: ‘Secure 2.0’ retirement bill, measure to prevent another Jan. 6 insurrection could hitch rides on year-end spending package


U.S. lawmakers are planning to unveil a sprawling spending package next week, and measures addressing retirement savings and preventing another Jan. 6 insurrection are expected to hitch rides along with it.

The so-called omnibus spending bill could be unveiled as soon as Monday, and would finance government agencies’ day-to-day operations through Sept. 30.

Comments from analysts and lawmakers suggest the following measures are among those that may be included with the bigger bill:

  • “Secure 2.0”: Under this retirement measure, as MarketWatch’s Jessica Hall has written, experts are hoping to see changes to retirement rules such as an increase in the required minimum distribution age to age 75, and automatic enrollment of new workers into a retirement plan with the option to opt out.

See: 5 ways retirees and savers can navigate 2023

From the archives (March 30, 2022): The Secure Act 2.0 may be coming — Americans’ retirement security is top of mind for Congress this year, experts say 

  • Under the Electoral Count Act, a U.S. vice president’s role in certifying a presidential election would be clarified. As the Hill reported, Senate Majority Leader Charles Schumer said this week he expects the omnibus will include this measure. The language, as the Hill explained, is intended to resolve any ambiguity about whether the vice president can overturn the vote of the Electoral College. That’s something former President Donald Trump claimed was possible around the Jan. 6 riot at the U.S. Capitol. The bill makes clear that the vice president’s role is simply ministerial.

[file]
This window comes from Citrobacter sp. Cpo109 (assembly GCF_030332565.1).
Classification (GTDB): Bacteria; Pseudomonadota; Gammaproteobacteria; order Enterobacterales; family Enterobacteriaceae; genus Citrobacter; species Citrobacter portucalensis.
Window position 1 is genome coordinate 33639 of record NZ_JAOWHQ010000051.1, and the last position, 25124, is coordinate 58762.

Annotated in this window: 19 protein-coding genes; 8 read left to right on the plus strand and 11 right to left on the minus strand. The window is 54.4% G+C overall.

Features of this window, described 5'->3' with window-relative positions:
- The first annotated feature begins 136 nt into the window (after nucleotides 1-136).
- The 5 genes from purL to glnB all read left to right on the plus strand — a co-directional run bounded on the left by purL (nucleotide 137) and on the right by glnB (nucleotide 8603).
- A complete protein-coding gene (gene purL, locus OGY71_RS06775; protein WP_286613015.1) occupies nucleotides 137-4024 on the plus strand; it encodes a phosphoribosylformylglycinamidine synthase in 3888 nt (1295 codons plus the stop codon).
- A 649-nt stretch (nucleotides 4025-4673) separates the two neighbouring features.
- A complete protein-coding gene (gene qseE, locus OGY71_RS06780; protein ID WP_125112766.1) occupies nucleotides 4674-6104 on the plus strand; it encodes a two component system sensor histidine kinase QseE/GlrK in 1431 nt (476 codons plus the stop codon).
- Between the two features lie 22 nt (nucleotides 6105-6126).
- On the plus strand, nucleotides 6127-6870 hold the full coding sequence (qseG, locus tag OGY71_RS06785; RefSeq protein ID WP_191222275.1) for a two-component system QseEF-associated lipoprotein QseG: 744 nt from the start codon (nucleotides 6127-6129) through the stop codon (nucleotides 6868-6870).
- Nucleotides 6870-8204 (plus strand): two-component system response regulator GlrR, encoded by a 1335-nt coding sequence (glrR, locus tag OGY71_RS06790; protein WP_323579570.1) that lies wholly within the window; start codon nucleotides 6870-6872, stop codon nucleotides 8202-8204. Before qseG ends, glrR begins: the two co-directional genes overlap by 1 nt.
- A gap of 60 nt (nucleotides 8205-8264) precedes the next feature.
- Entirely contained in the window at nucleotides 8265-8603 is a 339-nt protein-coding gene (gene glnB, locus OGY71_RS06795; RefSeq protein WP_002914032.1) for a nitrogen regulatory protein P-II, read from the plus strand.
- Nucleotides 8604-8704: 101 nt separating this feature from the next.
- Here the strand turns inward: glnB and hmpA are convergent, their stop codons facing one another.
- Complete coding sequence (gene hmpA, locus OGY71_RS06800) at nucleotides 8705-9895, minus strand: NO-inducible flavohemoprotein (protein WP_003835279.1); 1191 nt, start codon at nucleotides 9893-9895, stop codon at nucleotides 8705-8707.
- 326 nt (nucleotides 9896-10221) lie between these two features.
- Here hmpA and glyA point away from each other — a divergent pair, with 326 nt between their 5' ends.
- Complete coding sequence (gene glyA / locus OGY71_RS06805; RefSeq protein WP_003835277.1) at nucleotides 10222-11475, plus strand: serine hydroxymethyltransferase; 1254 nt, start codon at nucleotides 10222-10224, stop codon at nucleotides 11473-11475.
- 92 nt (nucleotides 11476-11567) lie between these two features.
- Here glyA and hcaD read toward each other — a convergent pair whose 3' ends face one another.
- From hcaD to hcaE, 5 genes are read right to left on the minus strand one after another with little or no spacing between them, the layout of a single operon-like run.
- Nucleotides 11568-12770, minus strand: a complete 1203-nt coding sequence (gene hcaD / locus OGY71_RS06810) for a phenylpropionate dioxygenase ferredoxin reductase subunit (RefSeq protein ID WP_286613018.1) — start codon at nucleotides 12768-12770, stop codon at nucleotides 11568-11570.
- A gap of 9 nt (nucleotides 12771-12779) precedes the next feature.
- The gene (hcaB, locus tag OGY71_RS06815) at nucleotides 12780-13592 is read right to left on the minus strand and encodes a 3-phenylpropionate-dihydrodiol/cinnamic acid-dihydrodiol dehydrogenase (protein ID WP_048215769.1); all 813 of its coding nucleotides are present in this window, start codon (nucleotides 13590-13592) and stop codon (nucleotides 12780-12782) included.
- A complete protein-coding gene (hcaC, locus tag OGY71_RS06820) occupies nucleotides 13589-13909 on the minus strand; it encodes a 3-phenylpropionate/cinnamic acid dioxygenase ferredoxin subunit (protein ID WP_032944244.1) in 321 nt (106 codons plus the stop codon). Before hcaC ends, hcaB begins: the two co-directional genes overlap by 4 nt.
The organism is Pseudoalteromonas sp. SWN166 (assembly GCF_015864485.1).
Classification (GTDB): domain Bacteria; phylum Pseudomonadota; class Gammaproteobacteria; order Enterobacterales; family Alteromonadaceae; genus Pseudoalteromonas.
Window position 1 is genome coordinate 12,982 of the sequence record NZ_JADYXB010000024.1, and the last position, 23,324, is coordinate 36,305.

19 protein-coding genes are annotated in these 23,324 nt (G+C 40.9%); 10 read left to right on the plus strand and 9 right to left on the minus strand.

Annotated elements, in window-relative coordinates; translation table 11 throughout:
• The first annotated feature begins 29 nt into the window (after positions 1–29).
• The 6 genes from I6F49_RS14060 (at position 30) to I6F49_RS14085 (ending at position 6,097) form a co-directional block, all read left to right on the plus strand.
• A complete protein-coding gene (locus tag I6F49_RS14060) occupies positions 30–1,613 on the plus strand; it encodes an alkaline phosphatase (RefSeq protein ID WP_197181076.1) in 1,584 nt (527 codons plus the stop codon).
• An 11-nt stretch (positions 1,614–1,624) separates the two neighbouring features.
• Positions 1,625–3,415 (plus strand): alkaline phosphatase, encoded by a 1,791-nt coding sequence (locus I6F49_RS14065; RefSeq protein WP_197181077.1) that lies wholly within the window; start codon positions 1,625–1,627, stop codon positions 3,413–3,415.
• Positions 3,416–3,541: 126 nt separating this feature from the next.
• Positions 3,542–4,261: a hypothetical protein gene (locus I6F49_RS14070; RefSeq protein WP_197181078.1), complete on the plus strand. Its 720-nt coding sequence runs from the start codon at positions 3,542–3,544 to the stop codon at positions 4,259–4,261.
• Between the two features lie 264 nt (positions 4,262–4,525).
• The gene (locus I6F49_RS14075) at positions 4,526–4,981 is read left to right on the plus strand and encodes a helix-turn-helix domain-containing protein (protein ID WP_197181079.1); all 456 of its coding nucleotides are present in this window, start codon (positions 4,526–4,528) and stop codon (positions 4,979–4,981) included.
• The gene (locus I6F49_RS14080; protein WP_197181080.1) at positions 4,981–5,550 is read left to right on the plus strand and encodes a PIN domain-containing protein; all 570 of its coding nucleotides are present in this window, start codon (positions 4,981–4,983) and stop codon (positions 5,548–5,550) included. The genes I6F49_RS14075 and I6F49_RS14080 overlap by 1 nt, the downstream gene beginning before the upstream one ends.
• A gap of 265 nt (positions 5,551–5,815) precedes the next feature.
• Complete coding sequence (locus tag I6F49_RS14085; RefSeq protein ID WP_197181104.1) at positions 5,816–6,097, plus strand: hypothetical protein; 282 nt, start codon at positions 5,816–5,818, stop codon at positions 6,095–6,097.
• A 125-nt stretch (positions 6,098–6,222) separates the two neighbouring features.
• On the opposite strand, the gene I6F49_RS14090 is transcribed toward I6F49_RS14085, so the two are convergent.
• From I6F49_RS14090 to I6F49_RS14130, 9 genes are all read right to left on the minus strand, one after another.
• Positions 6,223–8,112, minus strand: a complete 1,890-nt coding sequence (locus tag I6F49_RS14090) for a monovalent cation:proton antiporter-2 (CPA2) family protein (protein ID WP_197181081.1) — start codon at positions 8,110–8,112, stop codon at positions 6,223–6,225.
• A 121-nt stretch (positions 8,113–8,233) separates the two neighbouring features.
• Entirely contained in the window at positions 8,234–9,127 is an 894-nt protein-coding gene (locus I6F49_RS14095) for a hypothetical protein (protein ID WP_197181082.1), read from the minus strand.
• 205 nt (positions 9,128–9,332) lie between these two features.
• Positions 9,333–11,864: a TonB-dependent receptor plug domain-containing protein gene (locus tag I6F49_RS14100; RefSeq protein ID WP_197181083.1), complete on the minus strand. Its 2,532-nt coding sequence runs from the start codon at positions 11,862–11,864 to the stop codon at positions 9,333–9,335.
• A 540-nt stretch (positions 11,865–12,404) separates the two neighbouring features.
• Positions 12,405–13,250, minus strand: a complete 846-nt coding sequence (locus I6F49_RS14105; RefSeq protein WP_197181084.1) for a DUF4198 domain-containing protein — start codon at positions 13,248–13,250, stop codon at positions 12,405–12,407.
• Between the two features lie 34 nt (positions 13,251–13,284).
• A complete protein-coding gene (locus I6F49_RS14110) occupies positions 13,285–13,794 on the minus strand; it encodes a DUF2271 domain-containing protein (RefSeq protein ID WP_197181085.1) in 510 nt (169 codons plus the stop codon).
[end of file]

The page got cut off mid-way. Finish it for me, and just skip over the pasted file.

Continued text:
Related: Trump lawyers saw Clarence Thomas as ‘key’ to overturning result of 2020 election 

Schumer is also making a final push for inclusion of a cannabis banking bill in the omnibus — but analysts see lower odds for that measure.

“We are … lowering our odds of SAFE Banking+ passage from 25-30% to 15-20%, given the current divide of Senate Republicans and Minority Senate Leader Mitch McConnell’s indication that Republicans would continue to oppose the inclusion of cannabis reform in ‘our subsequent conversations about government funding,’” wrote Benjamin Salisbury, director of research at Height Capital Markets, in a note on Friday.

The bill aims to protect financial institutions KBE, -0.90% that work with the marijuana industry MSOS, +7.82%   MJ, +0.31%, with the “Plus” in the title referring to its expected inclusion of criminal-justice reform provisions.

Now read: Gov.-elect Wes Moore says the opening of Maryland’s cannabis market will be quick but also equitable 

This article was originally published by Marketwatch.com. Read the original article here.

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